Category Archives: What we’re thinking/reading/doing (IFLS blog)

What’s interesting these days?

Twitter Roundup for those who don't do Twitter: Opportunities, Tips, Cases, Law Schools….

speakupWith thanks to the wonderful people who tweet out these gems for me to collect, and a special note for the always interesting and now much more active site “run by a group of Law Professors from the University of Ottawa…to share information about equality-related news and initiatives here at the Faculty of Law and in the broader community, as well as to disseminate our research and views on current issues.”.  On twitter at @blogforequality.   Go and have a look.


Law Schools

Tools, Tricks, Tech

Gender Representation

Fiona de Londras ‏@fdelond2 Oct  See work of my colleague @erikarackley for much more on this // Lady Hale ‘disappointed’ at lack of female judges 

LEAF National Breakfast in Toronto

Ont. HR Commission ‏@OntHumanRights9 Oct

October is Women’s History Month. Watch OHRC’s YouTube video about the first Black woman in parliament. #WHM 


David Cameron: ‘I am a feminist’ | Politics | The Guardian  hmmm.

Conferences (past)

Gender&SexualityLaw ‏@GenderSexLaw5 Oct  Missed #queerdreams conference? Video of plenaries and audio of all panels is here: …


Caselaw & Controversy

ReValuingCareNetwork ‏@ReValuingCare8 Oct Gender abortion not illegal, says top prosecutor: Starmer says nothing in law prevents a woman…  via @MailOnline

Court dismisses lawsuit over Arizona’s “race- and sex-selective” abortion ban 

Farrah Khan ‏@farrah_khan8 Oct  Afternoon read: SALCO report Who, If, When to Marry: The Incidence of Forced Marriage in Ontario  #forcedmarriage

Kyle Kirkup ‏@kylekirkup7 Oct   “Transforming Sentencing? Gender Identity, Prisons, & Cdn Criminal Law” (my first contribution to @blogforequality): …

South Africa Constitutional Court Declares Portions of Statutory Rape Laws Unconstitutional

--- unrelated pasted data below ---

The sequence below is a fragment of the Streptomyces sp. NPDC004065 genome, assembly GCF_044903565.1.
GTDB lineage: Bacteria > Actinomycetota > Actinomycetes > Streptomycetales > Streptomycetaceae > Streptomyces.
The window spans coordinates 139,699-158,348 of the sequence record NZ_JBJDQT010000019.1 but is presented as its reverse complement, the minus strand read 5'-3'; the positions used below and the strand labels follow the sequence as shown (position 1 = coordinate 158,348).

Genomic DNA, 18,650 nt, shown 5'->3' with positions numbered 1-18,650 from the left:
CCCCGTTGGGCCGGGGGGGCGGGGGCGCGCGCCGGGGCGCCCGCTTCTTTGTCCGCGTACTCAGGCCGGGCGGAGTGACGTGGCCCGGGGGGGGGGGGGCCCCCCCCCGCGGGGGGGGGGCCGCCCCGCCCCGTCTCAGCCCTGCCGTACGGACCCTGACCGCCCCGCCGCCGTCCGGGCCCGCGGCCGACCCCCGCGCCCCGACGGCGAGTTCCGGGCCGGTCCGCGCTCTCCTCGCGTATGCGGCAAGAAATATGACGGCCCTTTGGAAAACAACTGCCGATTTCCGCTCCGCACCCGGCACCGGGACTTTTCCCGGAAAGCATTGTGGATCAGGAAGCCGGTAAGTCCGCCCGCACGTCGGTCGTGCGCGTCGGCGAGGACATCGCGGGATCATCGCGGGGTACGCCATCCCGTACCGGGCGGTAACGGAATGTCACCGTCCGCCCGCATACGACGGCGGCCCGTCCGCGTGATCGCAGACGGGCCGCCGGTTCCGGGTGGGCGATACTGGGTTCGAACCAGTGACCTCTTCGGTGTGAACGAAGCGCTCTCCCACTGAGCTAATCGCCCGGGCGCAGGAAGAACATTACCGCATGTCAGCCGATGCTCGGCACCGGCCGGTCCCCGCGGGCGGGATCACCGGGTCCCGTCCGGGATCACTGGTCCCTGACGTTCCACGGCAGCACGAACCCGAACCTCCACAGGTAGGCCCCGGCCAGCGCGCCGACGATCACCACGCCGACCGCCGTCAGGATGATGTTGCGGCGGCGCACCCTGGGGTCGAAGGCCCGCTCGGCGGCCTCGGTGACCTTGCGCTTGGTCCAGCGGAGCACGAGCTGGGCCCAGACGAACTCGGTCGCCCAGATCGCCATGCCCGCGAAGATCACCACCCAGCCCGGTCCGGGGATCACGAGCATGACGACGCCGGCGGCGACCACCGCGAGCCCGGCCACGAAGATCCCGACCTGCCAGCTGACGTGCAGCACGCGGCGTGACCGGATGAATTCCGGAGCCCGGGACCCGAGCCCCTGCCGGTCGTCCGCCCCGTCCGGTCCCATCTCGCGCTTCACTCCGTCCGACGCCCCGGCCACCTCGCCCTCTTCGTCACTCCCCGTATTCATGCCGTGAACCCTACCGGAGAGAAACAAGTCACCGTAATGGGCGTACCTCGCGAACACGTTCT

Steph Guthrie (@amirightfolks) argues that online misogyny isn’t just deserving of a response–but rather demands one Globe and Mail Series on Sexual Assault

Farrah Khan ‏@farrah_khan7 Oct  Important read re: how Canada’s sex-assault laws violate rape victims – The Globe and Mail   [Kirk Makin Article]

brenda cossman ‏@BrendaCossman8 Octmy thoughts on what’s wrong with sexual assault laws 

[Also in the series David Butt, Courts are Failing victims of Sex Assault: Here’s how to fix a broken system]



 ♥ students.Yesterday, listened to engaged talkative 1Ls on judges role in democracy. Today, fab ideas of #osgoode SJDcand @estair Thank You!

IFLS Graduate Student Visitors: Preet Virdi & Salman Rana

Osgoode IFLS is currently hosting two visiting graduate scholars, Preet Virdi and Salman Rana.  Both have offices in the IFLS Nathanson Suite (third floor faculty wing).  You can reach them c/o Lielle Gonsalves,

The Institute is delighted to welcome Visitors to the law school.  Visitors are usually at Osgoode for 2-5 days, although longer and shorter visits can be negotiated with the IFLS Director.  To contact the IFLS about a possible visit, please email the Institute’s Administrative Assistant, Lielle Gonsalves at  More information about Osgoode’s visitor programs (and link to application form) here.  For information about the Barbara Betcherman Distinguished Visitorship, please click here.  Osgoode’s Visitors program is generally described here.  Osgoode Hall Law School’s main page is here.  York University’s main page is here.  Come yourself or tell your interesting feminist friends to come and visit.

Preet in London 2012Preet Kaur Virdi’s research concerns the socio-legal status of non-Western women in Western legal jurisdictions. She has an interest in non-Western conceptions of ethics, feminist legal studies, as well as socio-legal theories such as legal consciousness and legal pluralism. Preet is currently a PhD candidate in the School of Law at SOAS in London, United Kingdom. Her doctoral dissertation concerns the South Asian conception of honour, izzat, in marriage and dissolution practices amongst Sikhs in Ontario, Canada.  Through an examination of strategies employed to diminish the shaming effect of marital breakdown, Preet’s thesis exposes the intrinsic link between ethics and law in super-diverse and transnational societies.


Prior to joining SOAS, Preet completed her Master’s degree in Socio-Legal Studies from York University in 2010. Her master’s research project entailed primary research with immigrant Sikh women about access to justice in Ontario. She published her results in the Journal of South Asian Diaspora in 2012. She was the UK research assistant to the project ‘Jewish and Muslim Divorce in English Courts’ at University of Ottawa in 2011, and in 2012, Preet was research assistant for the UK country team for RELIGARE ‘Religious Diversity and Secular Models in Europe: Innovative Approaches to Law and Policy’ at Queen Mary, University of London.